Paul Baran, whose work with packaging data in the 1960s has been credited with playing a key role in the later development of the Internet, has died.
Baran’s son David tells the Associated Press on Sunday night that his father died at his home in Palo Alto, California of complications from lung cancer on Saturday. He was 84.
Baran is best known for the idea of “packet-switching,” in which data is bundled into small packages and sent through a network. Baran outlined the concept while working for the RAND Corporation in Santa Monica in 1963 and 1964.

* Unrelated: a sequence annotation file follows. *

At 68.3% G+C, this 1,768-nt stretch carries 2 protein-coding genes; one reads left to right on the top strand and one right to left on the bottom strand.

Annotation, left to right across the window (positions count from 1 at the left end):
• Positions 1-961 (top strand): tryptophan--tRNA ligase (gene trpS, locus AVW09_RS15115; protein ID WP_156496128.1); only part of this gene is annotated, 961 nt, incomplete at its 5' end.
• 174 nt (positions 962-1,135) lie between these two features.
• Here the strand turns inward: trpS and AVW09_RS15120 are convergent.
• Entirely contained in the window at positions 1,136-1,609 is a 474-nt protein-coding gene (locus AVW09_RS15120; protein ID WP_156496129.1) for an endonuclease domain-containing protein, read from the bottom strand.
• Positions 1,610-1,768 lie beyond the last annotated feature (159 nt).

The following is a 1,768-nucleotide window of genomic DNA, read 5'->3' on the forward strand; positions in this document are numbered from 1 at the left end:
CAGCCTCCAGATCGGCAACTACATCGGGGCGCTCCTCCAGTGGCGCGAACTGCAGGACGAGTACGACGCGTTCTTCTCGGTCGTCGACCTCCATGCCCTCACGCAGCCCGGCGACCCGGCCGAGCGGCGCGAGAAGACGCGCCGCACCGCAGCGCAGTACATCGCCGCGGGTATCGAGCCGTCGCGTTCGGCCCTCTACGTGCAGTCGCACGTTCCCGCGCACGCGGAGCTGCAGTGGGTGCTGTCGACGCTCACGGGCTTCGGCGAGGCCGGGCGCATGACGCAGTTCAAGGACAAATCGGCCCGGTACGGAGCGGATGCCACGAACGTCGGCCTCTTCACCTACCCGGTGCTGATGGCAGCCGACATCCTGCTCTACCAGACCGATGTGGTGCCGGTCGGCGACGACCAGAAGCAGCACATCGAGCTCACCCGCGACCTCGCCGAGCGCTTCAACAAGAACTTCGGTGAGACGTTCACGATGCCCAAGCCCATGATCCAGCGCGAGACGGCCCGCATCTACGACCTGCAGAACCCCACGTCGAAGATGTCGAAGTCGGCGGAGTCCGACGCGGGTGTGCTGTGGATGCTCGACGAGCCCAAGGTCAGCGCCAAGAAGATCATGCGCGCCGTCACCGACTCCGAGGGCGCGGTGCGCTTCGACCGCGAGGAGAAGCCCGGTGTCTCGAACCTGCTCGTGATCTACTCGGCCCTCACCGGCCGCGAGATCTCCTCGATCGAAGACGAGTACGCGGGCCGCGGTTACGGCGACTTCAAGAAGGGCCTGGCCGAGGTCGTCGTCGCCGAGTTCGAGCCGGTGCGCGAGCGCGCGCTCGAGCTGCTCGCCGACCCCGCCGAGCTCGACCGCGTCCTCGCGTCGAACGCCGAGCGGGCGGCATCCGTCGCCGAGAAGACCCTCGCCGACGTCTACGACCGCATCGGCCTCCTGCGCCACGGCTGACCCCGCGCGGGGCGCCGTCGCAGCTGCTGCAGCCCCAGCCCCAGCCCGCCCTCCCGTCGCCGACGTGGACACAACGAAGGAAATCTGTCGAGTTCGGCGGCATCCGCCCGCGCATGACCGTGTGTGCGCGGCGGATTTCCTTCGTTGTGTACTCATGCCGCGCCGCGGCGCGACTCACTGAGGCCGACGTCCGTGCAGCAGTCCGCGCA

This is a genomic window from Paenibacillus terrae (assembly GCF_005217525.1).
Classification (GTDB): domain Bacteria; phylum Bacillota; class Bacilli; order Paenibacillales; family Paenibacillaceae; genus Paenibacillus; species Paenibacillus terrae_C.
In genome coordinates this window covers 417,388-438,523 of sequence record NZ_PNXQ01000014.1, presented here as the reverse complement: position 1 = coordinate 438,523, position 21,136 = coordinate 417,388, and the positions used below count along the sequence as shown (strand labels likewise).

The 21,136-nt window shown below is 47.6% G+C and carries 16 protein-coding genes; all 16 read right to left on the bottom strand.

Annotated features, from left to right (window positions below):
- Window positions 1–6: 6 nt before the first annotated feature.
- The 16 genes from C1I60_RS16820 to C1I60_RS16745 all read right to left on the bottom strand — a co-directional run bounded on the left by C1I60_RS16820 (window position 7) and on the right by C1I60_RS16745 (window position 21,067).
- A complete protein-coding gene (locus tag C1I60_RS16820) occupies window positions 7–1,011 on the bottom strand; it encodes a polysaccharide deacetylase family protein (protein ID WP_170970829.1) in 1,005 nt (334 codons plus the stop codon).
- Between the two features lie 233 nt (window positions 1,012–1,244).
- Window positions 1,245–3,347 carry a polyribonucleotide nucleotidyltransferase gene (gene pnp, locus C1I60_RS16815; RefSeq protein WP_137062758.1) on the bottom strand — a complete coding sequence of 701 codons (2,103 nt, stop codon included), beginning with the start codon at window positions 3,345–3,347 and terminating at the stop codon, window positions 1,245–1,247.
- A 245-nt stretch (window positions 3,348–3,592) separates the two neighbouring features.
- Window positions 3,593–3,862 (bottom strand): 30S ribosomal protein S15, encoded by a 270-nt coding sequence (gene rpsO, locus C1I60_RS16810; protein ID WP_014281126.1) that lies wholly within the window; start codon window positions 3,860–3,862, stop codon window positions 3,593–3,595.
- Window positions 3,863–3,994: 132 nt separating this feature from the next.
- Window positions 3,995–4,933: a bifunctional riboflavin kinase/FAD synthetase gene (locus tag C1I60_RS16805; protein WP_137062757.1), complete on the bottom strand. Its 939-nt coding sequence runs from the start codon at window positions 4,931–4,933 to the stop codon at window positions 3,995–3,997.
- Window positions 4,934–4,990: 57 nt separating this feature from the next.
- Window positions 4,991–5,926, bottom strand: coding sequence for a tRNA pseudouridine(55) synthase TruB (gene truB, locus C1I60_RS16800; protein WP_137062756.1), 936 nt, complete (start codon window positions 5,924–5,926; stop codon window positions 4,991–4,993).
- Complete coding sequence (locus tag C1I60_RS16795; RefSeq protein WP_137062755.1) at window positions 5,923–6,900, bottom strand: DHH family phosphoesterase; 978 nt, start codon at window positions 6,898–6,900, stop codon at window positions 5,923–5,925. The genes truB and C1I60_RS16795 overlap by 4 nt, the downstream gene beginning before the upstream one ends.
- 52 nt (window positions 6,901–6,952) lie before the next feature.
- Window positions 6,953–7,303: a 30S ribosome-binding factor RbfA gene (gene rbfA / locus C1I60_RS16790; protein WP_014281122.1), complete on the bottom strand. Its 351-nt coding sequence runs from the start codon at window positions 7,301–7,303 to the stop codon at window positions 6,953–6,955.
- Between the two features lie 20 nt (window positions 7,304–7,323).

Numerous reports on the subject say the idea became a key concept the Department of Defense used in creating the Arpanet, the precursor to the Internet.